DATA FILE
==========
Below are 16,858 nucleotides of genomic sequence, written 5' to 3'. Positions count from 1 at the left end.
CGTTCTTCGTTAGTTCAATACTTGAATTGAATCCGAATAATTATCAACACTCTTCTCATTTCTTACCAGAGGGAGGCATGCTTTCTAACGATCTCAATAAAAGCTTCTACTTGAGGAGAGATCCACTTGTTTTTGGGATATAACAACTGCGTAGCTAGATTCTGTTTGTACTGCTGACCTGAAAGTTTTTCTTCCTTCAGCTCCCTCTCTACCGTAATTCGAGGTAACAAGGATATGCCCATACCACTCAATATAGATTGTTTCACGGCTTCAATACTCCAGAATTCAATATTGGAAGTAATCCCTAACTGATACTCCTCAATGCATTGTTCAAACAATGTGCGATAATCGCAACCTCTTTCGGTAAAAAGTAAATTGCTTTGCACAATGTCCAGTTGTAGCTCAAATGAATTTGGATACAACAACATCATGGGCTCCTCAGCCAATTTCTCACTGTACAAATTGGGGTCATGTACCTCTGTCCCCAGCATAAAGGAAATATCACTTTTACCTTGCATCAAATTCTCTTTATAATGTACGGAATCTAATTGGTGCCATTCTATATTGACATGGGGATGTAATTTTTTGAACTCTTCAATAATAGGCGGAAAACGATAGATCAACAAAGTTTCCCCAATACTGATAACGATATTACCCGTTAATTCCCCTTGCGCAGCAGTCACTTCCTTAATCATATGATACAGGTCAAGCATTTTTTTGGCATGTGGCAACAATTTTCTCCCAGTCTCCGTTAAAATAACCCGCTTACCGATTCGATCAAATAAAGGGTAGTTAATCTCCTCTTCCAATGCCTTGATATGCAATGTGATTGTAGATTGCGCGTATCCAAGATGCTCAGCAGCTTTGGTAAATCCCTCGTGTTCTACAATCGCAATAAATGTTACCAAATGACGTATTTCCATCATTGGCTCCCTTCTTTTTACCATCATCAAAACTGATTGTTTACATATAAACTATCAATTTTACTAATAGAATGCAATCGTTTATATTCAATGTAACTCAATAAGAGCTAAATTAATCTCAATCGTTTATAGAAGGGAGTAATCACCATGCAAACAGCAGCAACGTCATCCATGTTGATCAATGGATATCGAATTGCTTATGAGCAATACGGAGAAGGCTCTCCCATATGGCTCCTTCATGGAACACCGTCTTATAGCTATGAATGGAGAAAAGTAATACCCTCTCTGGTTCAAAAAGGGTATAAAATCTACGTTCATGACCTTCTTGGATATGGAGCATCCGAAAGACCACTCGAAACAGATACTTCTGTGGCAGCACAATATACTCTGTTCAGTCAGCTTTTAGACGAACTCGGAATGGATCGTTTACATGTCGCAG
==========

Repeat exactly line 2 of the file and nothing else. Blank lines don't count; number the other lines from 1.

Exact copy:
CGTTCTTCGTTAGTTCAATACTTGAATTGAATCCGAATAATTATCAACACTCTTCTCATTTCTTACCAGAGGGAGGCATGCTTTCTAACGATCTCAATAAAAGCTTCTACTTGAGGAGAGATCCACTTGTTTTTGGGATATAACAACTGCGTAGCTAGATTCTGTTTGTACTGCTGACCTGAAAGTTTTTCTTCCTTCAGCTCCCTCTCTACCGTAATTCGAGGTAACAAGGATATGCCCATACCACTCAATATAGATTGTTTCACGGCTTCAATACTCCAGAATTCAATATTGGAAGTAATCCCTAACTGATACTCCTCAATGCATTGTTCAAACAATGTGCGATAATCGCAACCTCTTTCGGTAAAAAGTAAATTGCTTTGCACAATGTCCAGTTGTAGCTCAAATGAATTTGGATACAACAACATCATGGGCTCCTCAGCCAATTTCTCACTGTACAAATTGGGGTCATGTACCTCTGTCCCCAGCATAAAGGAAATATCACTTTTACCTTGCATCAAATTCTCTTTATAATGTACGGAATCTAATTGGTGCCATTCTATATTGACATGGGGATGTAATTTTTTGAACTCTTCAATAATAGGCGGAAAACGATAGATCAACAAAGTTTCCCCAATACTGATAACGATATTACCCGTTAATTCCCCTTGCGCAGCAGTCACTTCCTTAATCATATGATACAGGTCAAGCATTTTTTTGGCATGTGGCAACAATTTTCTCCCAGTCTCCGTTAAAATAACCCGCTTACCGATTCGATCAAATAAAGGGTAGTTAATCTCCTCTTCCAATGCCTTGATATGCAATGTGATTGTAGATTGCGCGTATCCAAGATGCTCAGCAGCTTTGGTAAATCCCTCGTGTTCTACAATCGCAATAAATGTTACCAAATGACGTATTTCCATCATTGGCTCCCTTCTTTTTACCATCATCAAAACTGATTGTTTACATATAAACTATCAATTTTACTAATAGAATGCAATCGTTTATATTCAATGTAACTCAATAAGAGCTAAATTAATCTCAATCGTTTATAGAAGGGAGTAATCACCATGCAAACAGCAGCAACGTCATCCATGTTGATCAATGGATATCGAATTGCTTATGAGCAATACGGAGAAGGCTCTCCCATATGGCTCCTTCATGGAACACCGTCTTATAGCTATGAATGGAGAAAAGTAATACCCTCTCTGGTTCAAAAAGGGTATAAAATCTACGTTCATGACCTTCTTGGATATGGAGCATCCGAAAGACCACTCGAAACAGATACTTCTGTGGCAGCACAATATACTCTGTTCAGTCAGCTTTTAGACGAACTCGGAATGGATCGTTTACATGTCGCAG